Enrichment Programme

ƹϵεapp Enrichment Programme

At ƹϵεapp, our goal is for students to be inspired and empowered through learning programmes which respond to, and build upon, students’ strengths, interests, gifts and talents.

We pride ourselves on providing a comprehensive, customisable, cross-curricular, responsive Enrichment Programme for our gifted and talented students.

Identification Process

If your child has special strengths or talents in the areas of Maths, Science, English, Social Studies, lateral / divergent or out-of-the-box thinking, they may like to participate in our

Students take part in a series of short written assessments focused on English and Maths skills, as well as ‘out of the box’ questions and team challenges. 

The results from this session help teachers to better understand students’ strengths, and therefore how to design learning programmes that respond to and cater for their individual learning needs and aspirations.

This assessment may also help us to identify students who may wish to, or be invited to, be extended further in specific areas of their skills and strengths, such as extension Maths and Science classes, through additional targeted enrichment sessions as opportunities arise, or via short module courses, such as ‘Launch’, below.

Whether or not a student participates in the Enrichment Programme assessment session, students’ strengths and gifts are also identified by classroom teachers over the course of the year via other assessment measures such as PATs, AsTTLe, formative subject assessments, and observations of behaviours and interests / talents in connection with our Gifted and Talented identification register. This process has been designed in relation to research into gifted education provided by the Ministry of Education .

Young people can be gifted or talented in many different ways and in many different areas. Key areas of strength can be grouped into the following categories:

  1. Academic refers to learners with exceptional abilities in one or more of the New Zealand Curriculum learning areas.
  2. Creativity refers to learners with abilities to problem-solve using innovative thinking and productivity.
  3. Expression through the visual and performing arts refers to music, dance, drama, and visual arts.
  4. Social/Leadership refers to learners with qualities which enable them to act in leadership roles.
  5. Expression through physical/sport refers to learners with excellent physical abilities and skills, as evidenced through sport and/or health and physical education programmes.
  6. Culture-specific abilities and qualities refers to those valued by the cultural or ethnic group of learners, including traditional arts and crafts, pride in cultural identity, language ability, and service to the culture.

Specific cultural indicators for Māori rangatahi giftedness may also fall under:

  1. Manaakitanga: (generosity – honouring, caring and giving mana to people thus maintaining your own)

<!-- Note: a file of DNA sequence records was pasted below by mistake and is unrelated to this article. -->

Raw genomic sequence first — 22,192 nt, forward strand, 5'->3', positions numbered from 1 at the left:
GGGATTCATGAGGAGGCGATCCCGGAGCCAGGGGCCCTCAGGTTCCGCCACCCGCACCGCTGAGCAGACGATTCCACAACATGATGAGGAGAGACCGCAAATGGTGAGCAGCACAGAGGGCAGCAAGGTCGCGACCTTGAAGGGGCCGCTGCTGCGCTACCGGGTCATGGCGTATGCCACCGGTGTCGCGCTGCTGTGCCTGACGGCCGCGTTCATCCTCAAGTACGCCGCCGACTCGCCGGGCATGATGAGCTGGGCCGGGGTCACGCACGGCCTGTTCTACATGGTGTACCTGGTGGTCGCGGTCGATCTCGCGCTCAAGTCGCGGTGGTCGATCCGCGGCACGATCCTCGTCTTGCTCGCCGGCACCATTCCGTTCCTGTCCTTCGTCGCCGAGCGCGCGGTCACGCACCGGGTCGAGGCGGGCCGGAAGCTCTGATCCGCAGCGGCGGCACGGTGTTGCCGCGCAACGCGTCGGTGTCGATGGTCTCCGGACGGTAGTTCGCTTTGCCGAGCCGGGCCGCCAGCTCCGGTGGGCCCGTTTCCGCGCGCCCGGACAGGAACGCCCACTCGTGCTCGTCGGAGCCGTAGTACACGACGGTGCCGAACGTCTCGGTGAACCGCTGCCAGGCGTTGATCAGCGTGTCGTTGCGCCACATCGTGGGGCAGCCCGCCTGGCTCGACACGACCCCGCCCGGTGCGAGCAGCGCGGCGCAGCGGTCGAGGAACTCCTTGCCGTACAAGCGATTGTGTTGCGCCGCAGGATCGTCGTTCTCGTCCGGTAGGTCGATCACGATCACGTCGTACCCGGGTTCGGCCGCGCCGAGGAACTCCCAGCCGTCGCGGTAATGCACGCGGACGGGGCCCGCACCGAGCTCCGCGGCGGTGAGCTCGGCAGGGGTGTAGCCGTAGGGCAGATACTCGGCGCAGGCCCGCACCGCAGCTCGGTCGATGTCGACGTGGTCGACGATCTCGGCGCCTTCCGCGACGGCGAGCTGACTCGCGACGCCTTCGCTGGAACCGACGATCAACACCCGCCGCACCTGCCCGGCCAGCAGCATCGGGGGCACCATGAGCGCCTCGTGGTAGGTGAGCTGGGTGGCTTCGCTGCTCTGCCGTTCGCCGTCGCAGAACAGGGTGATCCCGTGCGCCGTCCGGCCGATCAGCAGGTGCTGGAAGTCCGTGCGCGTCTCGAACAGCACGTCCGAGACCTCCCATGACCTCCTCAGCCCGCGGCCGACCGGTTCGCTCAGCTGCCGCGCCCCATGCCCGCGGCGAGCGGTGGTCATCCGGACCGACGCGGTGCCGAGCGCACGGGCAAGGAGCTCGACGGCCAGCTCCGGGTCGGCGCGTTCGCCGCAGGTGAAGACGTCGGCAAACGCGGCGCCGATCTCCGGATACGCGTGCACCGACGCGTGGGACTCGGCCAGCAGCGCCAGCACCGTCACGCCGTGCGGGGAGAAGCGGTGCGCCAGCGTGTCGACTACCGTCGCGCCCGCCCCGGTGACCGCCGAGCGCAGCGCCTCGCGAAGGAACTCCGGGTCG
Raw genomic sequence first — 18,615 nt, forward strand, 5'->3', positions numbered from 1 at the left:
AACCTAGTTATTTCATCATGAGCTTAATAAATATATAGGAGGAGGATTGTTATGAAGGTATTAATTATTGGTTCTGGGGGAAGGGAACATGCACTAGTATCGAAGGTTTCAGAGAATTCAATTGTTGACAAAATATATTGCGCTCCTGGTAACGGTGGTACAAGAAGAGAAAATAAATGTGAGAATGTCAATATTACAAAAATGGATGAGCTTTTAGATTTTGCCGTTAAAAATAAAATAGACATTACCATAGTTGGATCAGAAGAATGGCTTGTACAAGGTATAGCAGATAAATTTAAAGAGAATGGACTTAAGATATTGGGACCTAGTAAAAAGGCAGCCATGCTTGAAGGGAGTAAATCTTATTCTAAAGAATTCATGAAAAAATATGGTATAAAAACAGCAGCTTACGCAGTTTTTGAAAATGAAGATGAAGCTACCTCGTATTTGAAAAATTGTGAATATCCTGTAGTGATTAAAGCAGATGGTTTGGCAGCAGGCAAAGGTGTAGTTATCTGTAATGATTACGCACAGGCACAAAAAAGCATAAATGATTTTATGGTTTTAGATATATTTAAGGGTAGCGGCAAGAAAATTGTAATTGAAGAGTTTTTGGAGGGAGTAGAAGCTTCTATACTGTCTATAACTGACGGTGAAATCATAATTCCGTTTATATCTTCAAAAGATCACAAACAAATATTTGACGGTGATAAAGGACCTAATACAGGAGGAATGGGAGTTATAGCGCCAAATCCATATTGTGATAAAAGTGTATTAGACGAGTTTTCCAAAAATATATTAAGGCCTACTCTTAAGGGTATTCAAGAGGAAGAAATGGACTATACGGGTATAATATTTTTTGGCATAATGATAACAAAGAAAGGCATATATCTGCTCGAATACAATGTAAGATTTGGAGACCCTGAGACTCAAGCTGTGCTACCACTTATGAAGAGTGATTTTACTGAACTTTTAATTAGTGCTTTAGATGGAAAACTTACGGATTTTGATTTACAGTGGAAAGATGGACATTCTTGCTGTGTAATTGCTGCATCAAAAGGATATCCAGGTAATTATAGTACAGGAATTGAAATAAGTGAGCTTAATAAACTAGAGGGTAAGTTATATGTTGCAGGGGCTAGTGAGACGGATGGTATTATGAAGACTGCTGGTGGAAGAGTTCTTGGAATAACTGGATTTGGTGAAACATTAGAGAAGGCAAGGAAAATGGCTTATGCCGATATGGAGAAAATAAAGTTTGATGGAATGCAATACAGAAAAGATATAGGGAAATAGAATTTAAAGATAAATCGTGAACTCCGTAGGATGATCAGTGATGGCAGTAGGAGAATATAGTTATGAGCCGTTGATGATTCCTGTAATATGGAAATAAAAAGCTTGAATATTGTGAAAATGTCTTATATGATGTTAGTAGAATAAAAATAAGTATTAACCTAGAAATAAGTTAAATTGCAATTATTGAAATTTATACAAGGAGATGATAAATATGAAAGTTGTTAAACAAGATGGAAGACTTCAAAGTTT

2. Whanaungatanga: (family values - relationships)
  3. Kaitiakitanga: (care taker / guardianship of knowledge, environment and resources)
  4. Rangatiratanga: (ranga – to weave, tira – a company – leadership that inspires unity)
  5. ٲܰԲ: (knowledge – intellect, thinking skills, wisdom, education, learned, studious)
  6. Ngā Mahi a Rēhia: (Recreational Pursuits - physical and artistic performance)
  7. Tikanga: (approved etiquette – correct behaviour, truthful, proper, respectful ).
Picture by Tim Cuff 17 March 2021 - ƹϵεapp prospectus and website imagery, Nelson, New Zealand


Students who have been identified through our Enrichment Programme assessment session and / or via our Gifted & Talented identification process will be invited to take part in


Students who have particular strengths / gifts in the field of sport may wish to take part in the Year 8 Institute of Sport (IOS) testing session also held in November.

Senior school & beyond

Students who are accelerated through Mathematics at ƹϵεapp and take NCEA Level 3 Statistics in Year 12 have the opportunity to focus on Scholarship Statistics in their Year 13 year. Those students who take NCEA Level 3 Calculus in Year 12 have the opportunity to focus on Scholarship Calculus and/or Math199 (a first-year university course run by the University of Canterbury) in their Year 13 year.

Many of the students who do choose to take Math199 at ƹϵεapp enjoy the academic rigour of a very engaging, university-level course and embrace the challenge. Support is provided by the University of Canterbury, and students get a small glimpse of what courses look like beyond secondary school.

When taking a level 3 subject, students can opt into the New Zealand Scholarship assessment as an extension of level 3 material. Historically, the science department has offered support with scholarship chemistry, physics, biology and earth and space science through tutorials outside of class time. 

Students that accelerate in science and complete a level 3 subject in year 12 may have the option of taking university courses in Year 13 by correspondence through Victoria University, such as Chemistry 114. This is a trial option available from 2023.